Mainwaring found a last-minute replacement, but the alternative worker could only attend to the client two hours later than usual.

“The client was up in arms and yelling at me on the phone,” Mainwaring recalls.

Aged care work is not the sort of job where you can simply clock off and forget the day’s proceedings.

Mainwaring says her clients are constantly on her mind, and pondering about their well-being often keeps her up at night.

“I was thinking about one of my clients last night.. she’s had a fall and she’s in hospital.”

“She’s going to want more services … and that poor lady doesn’t have any family to support her.”

In such a high-stress job with limited remuneration, Mainwaring says, the industry is deteriorating.

“I suggested to my daughter to consider it, because she’s studying nursing, and she said ‘why would I bother?’

“If you made the salary attractive, we’d probably get more workers.”

New policies and initiatives are needed to assist Support Workers.

Miller says that the myHomecare Group is implementing a range of initiatives to keep morale high in the workforce.

Furthermore, their Employee Assistance Program (EAP), provides work-specific counseling services.

“Yes, we’ve got our EAP, but it’s nowhere near enough,” Miller admits.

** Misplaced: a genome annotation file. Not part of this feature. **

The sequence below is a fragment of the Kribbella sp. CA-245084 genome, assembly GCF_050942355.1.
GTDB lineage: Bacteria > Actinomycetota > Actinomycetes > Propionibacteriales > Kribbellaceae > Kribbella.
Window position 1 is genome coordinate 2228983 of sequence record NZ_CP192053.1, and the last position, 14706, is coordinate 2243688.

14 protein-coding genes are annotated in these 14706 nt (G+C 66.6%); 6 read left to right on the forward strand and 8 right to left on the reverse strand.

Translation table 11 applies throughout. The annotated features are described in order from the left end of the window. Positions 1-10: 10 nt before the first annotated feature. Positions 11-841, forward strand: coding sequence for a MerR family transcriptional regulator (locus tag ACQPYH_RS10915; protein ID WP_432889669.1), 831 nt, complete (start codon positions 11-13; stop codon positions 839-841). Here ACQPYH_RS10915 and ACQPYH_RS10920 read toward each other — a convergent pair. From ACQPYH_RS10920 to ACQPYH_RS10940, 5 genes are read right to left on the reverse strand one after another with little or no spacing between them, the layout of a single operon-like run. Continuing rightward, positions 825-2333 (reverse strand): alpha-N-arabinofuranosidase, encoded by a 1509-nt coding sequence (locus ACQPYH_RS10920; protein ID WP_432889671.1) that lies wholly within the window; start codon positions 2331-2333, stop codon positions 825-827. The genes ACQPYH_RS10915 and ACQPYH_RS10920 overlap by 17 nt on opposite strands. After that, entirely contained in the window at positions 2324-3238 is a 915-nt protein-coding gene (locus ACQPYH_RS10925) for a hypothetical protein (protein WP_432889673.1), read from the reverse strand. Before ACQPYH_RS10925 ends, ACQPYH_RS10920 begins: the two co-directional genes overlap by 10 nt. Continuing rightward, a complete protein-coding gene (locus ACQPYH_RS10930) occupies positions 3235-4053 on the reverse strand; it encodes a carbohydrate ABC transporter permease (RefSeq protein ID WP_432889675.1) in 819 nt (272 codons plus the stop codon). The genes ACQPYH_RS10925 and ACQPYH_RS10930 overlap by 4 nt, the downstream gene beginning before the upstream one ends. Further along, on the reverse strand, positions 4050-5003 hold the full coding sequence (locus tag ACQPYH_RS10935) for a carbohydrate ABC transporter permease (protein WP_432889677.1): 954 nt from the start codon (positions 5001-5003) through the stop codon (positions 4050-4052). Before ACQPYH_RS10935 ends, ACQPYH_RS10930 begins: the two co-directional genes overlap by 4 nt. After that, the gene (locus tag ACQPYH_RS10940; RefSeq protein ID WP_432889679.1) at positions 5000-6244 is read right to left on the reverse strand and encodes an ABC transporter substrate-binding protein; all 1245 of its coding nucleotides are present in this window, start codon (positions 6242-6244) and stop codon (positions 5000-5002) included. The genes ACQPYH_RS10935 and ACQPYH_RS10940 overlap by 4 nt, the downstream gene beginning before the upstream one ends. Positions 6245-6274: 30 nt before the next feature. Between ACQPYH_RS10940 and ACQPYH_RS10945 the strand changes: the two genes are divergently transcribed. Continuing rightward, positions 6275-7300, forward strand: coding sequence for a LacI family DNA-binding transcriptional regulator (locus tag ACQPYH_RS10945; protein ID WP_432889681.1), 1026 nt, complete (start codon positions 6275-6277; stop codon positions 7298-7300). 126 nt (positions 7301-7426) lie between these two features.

Miller says that during the pandemic, his company continued to provide online training, but that bringing sessions back to face-to-face format is optimal for the mental health of the aged care workforce.

“We’re now rapidly turning around to face-to-face because we found that it’s a lot more effective.”

“So we’re doing a lot of those things, and you get a double benefit: you get a better-trained workforce who feel connected to the organisation.

Mainwaring also calls for the Government to implement on-demand, comprehensive support for workers.

“You’re working on your own, so sometimes it can get quite stressful and depressing.”

Mainwaring has also proposed that a national hotline be implemented so that workers have a number to call.

“Some sort of hotline that they can ring and get some sort of education,” she explains.

“Even though we, as a company, support workers on the ground the best we can … I just think the Government should be supporting more.

Mainwaring says that the Government should establish a mechanism, whereby prior work experience and training can be used as credit towards receiving qualifications, such as a Certificate IV in Ageing Support.

“We’ve got some girls out there that are practically qualified, as in they’ve done the work but haven’t got a certificate for it, even though they’ve been doing it for 10 years.”

Furthermore, greater government subsidies should allow workers to advance their qualifications and improve their capabilities. However, it’s impossible for most, at present, being low-paid workers who already struggle to put food on the table.

“For them then to go and apply to do this certificate, it’s going to cost them $2500. When they are on minimum wage; they can’t afford that,” Mainwaring says.

We simply need more support in the healthcare industry and across the board.

To read this story in full, click here.